When it comes to tracing the roots of American music, there’s just no place like the South: jazz, rhythm & blues, rock ‘n’ roll, gospel—most music that comes with a “made in America” stamp originated south of the Mason-Dixon line. While the world obviously owes a huge musical debt to African-Americans for their contributions in the aforementioned genres, what we now call “country” music primarily evolved from the souls and throats of white rural southerners. It is these singers—and their songs—that are the focus of Bill C. Malone’s Singing Cowboys and Musical Mountaineers.
Malone’s first concern is to precisely define white rural southern music, especially that which was sung in the 19th century South (just before this music was discovered by the rest of the world). Was it—as early 20th century British musicologist Cecil Sharpe wanted to believe—merely a twangy redefinition of ancient British ballads? Sharpe collected hundreds of Appalachian songs that were clearly traceable to the British Isles, but as Malone points out in Singing Cowboys, Sharpe was in the South specifically looking for this connection. He found it in spades but because the other songs he surely heard echoing through the mountains didn’t concern his thesis, he simply ignored them.
There was a lot to ignore. Country music has many primary sources, and although Malone claims that a detailed history of the genre is nigh impossible, he does a masterful job of describing most of its influences in fascinating detail. British ballads, black spirituals, minstrel show songs (most of their composers ironically Northern), German bands, and hymns all had a major role in shaping the white folk music of 19th century America. Rural southerners were very catholic in their love for music: a good tune was a good tune, whether it originated in ancient Britain or at the desk of a contemporary New York composer.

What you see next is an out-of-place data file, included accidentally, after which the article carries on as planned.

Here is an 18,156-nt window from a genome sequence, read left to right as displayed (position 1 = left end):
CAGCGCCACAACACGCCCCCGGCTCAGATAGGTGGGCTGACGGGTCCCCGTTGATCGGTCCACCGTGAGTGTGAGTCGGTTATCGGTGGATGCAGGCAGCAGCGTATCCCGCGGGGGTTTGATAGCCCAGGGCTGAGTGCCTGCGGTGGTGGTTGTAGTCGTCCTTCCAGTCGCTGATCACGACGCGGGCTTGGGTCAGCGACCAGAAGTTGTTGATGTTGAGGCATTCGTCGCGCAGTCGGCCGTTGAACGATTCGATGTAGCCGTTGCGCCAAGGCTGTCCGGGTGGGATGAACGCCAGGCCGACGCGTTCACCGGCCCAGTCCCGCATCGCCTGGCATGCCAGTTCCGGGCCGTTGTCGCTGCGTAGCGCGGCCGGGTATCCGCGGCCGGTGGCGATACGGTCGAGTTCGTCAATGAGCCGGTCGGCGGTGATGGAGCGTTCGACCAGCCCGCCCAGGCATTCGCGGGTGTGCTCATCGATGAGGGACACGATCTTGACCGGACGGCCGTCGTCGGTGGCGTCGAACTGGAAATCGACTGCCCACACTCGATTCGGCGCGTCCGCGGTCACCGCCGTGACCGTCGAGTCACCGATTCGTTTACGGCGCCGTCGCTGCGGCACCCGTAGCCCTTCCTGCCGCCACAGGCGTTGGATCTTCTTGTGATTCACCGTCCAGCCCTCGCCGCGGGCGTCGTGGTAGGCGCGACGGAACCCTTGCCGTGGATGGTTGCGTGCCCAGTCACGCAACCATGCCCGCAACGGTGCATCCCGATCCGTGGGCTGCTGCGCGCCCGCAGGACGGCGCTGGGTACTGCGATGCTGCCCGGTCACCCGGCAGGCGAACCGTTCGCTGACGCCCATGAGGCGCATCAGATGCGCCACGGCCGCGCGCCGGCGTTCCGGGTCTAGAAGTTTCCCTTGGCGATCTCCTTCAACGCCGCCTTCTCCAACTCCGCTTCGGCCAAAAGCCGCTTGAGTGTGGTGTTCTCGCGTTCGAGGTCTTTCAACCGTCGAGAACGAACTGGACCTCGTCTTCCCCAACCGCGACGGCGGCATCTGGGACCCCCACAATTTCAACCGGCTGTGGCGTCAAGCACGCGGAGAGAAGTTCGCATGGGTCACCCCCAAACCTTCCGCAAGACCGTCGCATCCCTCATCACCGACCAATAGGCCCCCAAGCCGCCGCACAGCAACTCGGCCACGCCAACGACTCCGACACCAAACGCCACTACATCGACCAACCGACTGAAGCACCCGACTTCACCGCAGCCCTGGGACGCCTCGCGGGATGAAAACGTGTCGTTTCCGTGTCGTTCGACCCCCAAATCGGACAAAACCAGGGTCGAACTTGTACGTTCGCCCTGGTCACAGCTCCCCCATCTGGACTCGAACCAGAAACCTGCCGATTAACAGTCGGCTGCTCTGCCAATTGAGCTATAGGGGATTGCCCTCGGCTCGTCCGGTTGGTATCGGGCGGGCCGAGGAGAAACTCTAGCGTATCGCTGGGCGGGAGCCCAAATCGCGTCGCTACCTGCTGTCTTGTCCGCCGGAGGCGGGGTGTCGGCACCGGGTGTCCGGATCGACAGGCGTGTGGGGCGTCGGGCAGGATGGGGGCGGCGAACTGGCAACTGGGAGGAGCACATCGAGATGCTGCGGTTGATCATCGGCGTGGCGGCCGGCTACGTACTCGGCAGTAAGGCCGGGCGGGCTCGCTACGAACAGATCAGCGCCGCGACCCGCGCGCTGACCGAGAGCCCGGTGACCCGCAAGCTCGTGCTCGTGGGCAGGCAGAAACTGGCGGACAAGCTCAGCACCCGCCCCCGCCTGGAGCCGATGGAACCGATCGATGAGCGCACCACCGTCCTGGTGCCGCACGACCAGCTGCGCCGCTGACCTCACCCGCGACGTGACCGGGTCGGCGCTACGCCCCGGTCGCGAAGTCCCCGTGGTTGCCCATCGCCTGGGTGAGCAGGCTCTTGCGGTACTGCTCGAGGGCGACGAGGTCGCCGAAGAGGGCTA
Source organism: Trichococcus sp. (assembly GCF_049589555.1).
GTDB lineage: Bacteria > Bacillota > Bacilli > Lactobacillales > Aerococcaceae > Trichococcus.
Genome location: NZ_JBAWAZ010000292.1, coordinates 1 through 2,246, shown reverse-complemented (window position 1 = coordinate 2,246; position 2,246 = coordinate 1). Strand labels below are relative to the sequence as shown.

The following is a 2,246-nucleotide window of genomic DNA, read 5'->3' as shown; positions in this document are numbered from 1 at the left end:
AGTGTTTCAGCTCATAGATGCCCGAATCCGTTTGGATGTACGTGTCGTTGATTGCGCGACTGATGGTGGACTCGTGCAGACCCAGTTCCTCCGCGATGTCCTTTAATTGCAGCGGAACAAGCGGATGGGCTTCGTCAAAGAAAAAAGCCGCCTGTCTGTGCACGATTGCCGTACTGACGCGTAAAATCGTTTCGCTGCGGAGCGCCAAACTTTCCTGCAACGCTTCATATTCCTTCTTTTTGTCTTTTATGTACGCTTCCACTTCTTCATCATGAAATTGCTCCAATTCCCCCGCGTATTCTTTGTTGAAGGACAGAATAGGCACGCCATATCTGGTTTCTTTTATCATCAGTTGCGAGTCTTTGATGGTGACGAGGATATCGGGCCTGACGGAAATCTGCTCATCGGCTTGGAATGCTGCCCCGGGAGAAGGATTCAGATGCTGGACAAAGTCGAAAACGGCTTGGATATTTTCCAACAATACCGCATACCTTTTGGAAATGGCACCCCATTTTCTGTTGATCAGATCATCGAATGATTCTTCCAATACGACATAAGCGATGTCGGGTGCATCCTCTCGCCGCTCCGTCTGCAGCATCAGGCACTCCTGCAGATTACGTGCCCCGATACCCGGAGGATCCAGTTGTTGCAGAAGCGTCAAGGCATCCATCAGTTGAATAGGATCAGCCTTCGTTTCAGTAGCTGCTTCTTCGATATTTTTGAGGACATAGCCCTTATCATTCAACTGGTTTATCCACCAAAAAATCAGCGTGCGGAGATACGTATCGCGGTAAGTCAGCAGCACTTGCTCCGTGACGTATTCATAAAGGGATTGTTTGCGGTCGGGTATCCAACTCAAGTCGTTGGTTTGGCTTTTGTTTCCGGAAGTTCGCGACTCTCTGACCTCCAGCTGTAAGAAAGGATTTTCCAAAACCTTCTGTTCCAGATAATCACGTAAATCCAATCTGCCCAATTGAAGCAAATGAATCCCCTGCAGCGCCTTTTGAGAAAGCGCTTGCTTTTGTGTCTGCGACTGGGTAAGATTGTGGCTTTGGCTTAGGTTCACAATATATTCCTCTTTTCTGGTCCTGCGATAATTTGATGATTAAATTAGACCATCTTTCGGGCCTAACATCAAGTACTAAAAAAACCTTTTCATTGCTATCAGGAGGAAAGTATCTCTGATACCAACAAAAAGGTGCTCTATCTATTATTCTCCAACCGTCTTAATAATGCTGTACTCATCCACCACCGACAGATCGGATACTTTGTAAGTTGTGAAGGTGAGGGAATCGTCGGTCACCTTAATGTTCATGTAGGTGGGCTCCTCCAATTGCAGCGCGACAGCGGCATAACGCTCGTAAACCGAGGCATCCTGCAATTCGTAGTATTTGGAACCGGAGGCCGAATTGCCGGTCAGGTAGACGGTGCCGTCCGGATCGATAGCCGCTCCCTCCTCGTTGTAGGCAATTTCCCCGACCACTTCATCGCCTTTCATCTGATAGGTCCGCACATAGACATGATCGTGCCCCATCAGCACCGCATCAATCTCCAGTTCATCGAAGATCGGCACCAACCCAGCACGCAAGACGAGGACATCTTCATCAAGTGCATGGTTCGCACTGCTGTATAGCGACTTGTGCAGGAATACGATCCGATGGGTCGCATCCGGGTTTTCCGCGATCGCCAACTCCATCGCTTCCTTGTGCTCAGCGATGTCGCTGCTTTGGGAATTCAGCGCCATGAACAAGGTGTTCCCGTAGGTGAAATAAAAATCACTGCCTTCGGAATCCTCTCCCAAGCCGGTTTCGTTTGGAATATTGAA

By far the most fascinating aspect of Malone’s book is hinted at in its title and answers this question: why did country singers such as Hank Williams, Johnny Cash, and Alan Jackson—who all hailed from the southeast—dress as though they had been raised on a Texas ranch? Simple: a national hunger for symbols. Before the cowboy singer took over as country music’s mascot in the 1930s, it was the mountain man of the 1920s, romanticized by novels and the Great War hero, Alvin “Tennessee Mountain Boy” York, that exemplified a rural, unfettered, Anglo-Saxon America for an increasingly urban and immigrant-heavy America. It was primarily the Carter family and Bradley Kincaid whose performances first personified this mountain personality; their success paved the way for many other southern musicians of the era to cash in on the hunger for the quintessential American symbol.
However, when reports of aberrant behavior and oppression from coal companies began to trickle out of the Appalachians, along with the proliferation of vaudeville acts that degenerated the mountain man’s vigorous image into a ridiculous caricature (think The Beverly Hillbillies), the cowboy—whose manly persona and limitless freedom was being popularized in countless films and dime novels—became the preeminent and permanent symbol of country music. The actual canon of authentic cowboy songs is much smaller than the amount of folk songs originally from the eastern south, but an image is an image and the singing cowboy is here to stay.
Singing Cowboys and Musical Mountaineers is a very enlightening read regarding the roots of country music and provides the definitive explanation for the ubiquitous connection between country music and cowboy hats.